Pakistan has been fighting against terrorism since 9/11, 2001, when the United States of America was attacked by Al-Qaeda. Though its decision was hesitant and because of American pressure, it fought against terrorists and is still fighting.
In its combat against terrorism, Pakistan has lost more than 70,000 lives, and still continuing, but it is nowhere near ending terrorism.
Pakistan’s inability or unwillingness is evident from the time it has taken in formulating its (first) National Action Plan, (NAP), to eradicate terrorism, which is more than 14 years. Before the formulation of such a plan, many debated “who is a terrorist”, “who is a mujahid”, “who should be called a martyr and who should not be”, from TV talk shows to all fields of life. And even after a year of NAP, such debates have not lost their heat. In his speech, before waging the “war on terror”, President Bush told his citizen that, Why the United States of America was attacked, who carried this attack, and what the U.S. is going to do? Unlike the United States, no one tried to give a clear (even false) explanation of “why Pakistan is under attack’, and who is carrying these attacks. Perhaps there was no explanation at all. So, what happened, after every terrorist attack there came different distorted explanations, which painted an elusive and ambiguous picture, just like an abstract painting, to which anyone can attach any meanings. This picture was more or less like this; “no Muslim can kill Muslims so this must be done by non-Muslims”. “India doesn’t want peace in Pakistan so it must be done by RAW”, “America is behind it”. “Israel has done this hideous thing”. So on and so forth. This indicates an extremist mindset which is an outcome of decades of radicalization and Islamization of political issues in Pakistan.
Though it has started from 1949’s Objectives Resolution but till General Zia’s era religion has a relatively lesser influence on politics. In General Zia’s time, everything was Islamized to fight against the Soviets, which gave enormous power to religious parties and groups. From 1979 to 1989, these ten years, when a holy war was fought in Afghanistan, all most all of Pakistan was militarized and radicalized. In 1989, Soviet’s defeat triumphed extremism. In the same year, the insurgency in Kashmir was affected by the overflow of extremism. Jammu Kashmir Liberation Front’s (JKLF) militant struggle for the right of self-determination and independence got Islamized and soon became a Jehad for the incorporation of Kashmir into Pakistan. Islamization of the Kashmir dispute strengthened the religious parties and weaken democratic institutions. It paved a way for military coups and overthrown the elected governments. Religious parties supported military regimes and, military regimes in return protected their interests. Extremism created a war loving mindset which was not favorable for political leaders but military dictators. In his efforts to solve the Kashmir dispute, General Musharraf had gone one or two steps away. Retreating from the decade-old stance on Kashmir was his one the biggest mistakes, which led to the start of terrorist attacks inside Pakistan and after that there frequency and intensity increased with every passing day.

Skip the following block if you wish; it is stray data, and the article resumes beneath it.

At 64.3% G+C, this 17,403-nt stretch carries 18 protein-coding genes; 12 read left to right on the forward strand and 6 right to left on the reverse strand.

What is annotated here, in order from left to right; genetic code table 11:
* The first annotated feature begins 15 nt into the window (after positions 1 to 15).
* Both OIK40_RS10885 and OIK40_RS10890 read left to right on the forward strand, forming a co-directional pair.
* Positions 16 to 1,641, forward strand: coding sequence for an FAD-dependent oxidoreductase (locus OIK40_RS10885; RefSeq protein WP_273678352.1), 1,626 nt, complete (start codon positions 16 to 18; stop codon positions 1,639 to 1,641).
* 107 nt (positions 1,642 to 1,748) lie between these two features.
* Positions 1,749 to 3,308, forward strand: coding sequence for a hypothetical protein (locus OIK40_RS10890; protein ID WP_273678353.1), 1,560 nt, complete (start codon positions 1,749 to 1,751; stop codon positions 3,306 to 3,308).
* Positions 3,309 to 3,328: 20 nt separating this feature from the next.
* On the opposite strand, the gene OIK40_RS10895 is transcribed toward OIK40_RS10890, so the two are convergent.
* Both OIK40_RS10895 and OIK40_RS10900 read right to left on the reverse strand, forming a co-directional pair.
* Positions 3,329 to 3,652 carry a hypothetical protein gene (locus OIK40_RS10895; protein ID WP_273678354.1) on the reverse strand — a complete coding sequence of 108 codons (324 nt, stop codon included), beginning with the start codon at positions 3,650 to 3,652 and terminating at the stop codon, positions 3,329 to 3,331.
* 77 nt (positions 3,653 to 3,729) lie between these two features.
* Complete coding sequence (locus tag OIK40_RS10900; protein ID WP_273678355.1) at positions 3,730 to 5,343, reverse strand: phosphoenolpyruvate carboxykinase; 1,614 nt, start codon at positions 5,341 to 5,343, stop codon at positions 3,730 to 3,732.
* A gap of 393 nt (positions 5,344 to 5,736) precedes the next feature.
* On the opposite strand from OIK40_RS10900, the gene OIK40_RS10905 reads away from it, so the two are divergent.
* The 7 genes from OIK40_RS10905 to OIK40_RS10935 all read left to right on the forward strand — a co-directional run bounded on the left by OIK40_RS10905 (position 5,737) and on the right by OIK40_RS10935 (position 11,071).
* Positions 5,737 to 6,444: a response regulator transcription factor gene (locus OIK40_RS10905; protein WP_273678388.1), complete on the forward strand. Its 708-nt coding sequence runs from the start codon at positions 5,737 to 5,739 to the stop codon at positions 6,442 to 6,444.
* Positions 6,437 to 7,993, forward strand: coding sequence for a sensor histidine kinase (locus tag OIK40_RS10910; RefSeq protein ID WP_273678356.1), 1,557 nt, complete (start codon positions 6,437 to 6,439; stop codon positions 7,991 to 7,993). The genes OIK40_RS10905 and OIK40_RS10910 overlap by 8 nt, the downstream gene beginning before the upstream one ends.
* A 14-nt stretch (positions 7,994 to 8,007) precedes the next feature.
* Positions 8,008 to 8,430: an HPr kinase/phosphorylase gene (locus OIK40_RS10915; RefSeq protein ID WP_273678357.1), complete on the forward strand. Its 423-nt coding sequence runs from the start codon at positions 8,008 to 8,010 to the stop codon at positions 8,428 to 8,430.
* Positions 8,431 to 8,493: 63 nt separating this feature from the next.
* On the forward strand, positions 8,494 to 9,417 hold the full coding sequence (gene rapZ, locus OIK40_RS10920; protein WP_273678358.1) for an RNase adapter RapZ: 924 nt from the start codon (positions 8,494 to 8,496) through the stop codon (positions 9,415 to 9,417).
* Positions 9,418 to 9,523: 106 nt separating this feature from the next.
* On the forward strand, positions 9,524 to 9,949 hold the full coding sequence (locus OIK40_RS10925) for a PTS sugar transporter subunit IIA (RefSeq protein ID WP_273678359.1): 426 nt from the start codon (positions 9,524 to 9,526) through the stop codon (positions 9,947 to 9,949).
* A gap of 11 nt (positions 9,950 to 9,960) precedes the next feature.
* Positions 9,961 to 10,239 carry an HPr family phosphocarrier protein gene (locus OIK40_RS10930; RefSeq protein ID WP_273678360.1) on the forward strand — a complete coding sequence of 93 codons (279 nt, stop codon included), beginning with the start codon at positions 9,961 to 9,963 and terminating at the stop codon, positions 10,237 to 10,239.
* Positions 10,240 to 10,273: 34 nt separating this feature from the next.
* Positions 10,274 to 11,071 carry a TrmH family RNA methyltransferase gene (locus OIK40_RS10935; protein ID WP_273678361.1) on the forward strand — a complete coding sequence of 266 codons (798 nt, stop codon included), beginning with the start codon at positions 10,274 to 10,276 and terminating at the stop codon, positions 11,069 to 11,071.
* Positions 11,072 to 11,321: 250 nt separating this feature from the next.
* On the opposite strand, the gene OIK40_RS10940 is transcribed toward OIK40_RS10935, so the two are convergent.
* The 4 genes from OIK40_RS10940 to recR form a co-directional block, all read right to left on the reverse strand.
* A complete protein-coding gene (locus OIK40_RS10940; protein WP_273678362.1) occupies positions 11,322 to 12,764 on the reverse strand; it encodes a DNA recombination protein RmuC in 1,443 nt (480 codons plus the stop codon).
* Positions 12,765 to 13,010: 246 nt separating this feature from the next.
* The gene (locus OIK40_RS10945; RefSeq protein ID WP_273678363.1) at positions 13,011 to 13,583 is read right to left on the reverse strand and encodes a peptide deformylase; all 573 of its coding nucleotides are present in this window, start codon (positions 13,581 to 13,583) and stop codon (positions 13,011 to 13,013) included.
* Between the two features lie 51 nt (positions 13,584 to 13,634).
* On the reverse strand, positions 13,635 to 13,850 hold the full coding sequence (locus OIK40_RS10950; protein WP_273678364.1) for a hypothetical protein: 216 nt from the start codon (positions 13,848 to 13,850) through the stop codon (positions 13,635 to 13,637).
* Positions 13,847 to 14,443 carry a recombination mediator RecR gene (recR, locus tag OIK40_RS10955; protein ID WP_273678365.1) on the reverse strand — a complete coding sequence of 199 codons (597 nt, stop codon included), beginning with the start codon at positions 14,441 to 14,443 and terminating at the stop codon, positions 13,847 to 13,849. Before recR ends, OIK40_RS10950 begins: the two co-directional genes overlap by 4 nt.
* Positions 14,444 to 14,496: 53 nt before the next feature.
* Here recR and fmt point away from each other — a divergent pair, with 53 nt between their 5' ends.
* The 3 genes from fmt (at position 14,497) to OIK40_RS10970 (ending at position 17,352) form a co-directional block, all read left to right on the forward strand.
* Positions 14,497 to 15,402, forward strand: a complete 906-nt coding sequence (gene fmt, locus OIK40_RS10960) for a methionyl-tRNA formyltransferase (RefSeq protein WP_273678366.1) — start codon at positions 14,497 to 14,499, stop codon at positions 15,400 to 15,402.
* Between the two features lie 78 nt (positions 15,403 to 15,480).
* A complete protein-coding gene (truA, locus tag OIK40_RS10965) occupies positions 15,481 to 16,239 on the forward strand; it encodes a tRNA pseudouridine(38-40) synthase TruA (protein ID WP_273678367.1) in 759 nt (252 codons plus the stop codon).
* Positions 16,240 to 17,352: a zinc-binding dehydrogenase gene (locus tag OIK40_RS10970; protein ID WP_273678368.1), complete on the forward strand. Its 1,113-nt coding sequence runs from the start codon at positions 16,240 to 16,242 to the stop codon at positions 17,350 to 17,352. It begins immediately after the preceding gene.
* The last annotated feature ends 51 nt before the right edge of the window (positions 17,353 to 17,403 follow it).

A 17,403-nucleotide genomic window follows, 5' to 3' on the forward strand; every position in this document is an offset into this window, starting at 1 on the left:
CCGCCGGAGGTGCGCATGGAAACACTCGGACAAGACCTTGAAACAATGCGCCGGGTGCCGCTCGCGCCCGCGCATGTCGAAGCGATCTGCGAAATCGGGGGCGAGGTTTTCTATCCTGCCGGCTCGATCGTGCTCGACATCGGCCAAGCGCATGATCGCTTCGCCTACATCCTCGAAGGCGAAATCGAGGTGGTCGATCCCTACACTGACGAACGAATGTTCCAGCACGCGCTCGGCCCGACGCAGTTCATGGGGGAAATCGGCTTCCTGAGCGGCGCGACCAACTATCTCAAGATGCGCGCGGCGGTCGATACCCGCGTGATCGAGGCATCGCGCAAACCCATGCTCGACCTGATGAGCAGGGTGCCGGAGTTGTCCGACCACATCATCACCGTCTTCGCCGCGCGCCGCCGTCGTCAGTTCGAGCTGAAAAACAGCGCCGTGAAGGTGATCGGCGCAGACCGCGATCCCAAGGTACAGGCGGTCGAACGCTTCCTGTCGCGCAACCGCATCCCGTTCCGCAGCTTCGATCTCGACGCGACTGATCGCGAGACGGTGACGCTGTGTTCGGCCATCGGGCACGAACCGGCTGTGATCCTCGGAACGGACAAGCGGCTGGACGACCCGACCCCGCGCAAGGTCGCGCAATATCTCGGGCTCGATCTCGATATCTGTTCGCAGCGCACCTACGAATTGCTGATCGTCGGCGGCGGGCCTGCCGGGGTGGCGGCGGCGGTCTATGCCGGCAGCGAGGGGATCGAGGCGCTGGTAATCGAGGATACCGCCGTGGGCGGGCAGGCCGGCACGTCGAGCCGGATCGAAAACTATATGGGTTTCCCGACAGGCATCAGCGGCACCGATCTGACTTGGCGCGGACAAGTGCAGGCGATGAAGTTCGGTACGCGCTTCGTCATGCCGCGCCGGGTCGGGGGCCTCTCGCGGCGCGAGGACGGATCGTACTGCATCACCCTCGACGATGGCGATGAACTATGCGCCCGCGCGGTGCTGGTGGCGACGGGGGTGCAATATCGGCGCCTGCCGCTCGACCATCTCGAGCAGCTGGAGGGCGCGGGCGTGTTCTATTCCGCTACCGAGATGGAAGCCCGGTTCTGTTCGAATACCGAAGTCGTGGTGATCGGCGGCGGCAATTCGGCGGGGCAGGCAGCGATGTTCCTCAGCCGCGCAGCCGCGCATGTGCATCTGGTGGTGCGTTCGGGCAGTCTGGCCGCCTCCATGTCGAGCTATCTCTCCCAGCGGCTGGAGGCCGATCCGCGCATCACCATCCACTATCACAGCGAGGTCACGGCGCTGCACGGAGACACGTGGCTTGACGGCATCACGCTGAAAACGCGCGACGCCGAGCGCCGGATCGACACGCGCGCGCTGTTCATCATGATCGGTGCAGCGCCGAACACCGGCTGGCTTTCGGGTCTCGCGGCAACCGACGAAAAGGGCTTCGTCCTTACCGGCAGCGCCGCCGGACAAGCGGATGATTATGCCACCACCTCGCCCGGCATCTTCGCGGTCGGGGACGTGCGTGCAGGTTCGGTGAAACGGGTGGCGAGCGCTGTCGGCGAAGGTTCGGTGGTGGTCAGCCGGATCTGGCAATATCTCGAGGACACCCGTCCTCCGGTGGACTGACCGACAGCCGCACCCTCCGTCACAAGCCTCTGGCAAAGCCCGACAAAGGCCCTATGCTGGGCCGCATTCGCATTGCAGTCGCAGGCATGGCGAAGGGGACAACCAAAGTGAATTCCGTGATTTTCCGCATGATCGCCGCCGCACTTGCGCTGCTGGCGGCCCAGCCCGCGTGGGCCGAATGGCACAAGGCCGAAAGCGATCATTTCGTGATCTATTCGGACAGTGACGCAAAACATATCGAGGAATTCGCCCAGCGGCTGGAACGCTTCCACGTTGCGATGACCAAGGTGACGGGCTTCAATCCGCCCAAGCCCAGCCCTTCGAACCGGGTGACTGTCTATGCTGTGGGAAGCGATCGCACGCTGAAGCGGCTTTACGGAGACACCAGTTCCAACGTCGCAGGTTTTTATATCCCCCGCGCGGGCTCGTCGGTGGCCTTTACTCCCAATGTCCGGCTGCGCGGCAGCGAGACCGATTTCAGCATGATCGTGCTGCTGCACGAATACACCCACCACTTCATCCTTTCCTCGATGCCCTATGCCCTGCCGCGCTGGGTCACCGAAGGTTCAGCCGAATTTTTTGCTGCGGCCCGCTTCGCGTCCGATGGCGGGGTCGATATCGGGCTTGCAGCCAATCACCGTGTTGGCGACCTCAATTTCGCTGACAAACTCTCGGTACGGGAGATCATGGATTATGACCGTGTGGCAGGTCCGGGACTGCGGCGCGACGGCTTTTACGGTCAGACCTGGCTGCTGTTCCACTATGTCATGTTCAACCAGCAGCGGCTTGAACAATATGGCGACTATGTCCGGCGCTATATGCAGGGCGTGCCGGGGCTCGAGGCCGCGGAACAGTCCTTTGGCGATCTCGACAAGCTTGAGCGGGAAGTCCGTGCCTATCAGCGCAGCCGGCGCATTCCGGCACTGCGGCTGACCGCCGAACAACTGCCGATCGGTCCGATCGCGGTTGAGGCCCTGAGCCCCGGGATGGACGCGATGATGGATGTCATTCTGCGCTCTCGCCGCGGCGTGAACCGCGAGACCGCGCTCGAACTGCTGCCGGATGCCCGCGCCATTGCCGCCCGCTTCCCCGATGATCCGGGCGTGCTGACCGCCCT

Pakistan’s efforts in combating terrorism are linked with its people’s mindset. Terrorism is an ideology and needs to be replaced by a non-terrorist ideology. It is a narrative which needs to be challenged with a counter-narrative. Pakistan has conducted a handful military operations in its Tribal areas, which are being considered successful but it has failed on the ideological front. Failure in preventing a terrorist attack is not just Pakistan’s inability but failure in fulfilling what is needed to be fulfilled after an attack is its specification. It has failed in bringing madrasa and syllabus reforms. It has failed in implementing NAP’s major portion. And more importantly, it has failed in countering the narrative of terrorists which has given them an advantage of recruiting more and more people for their ranks. Militancy is not a solution to any of Pakistan problems and certainly not to the Kashmir dispute. Pakistan needs to de-Islamized the Kashmir dispute, which will strengthen its democratic institutions and will reduce support for religious and militant groups and leaders. This could reduce the number of extremist minds in the country. When there will be considerable voices against homegrown terrorists, extremism will then be challenged on the ideological level. And only then a counter-narrative can be successful.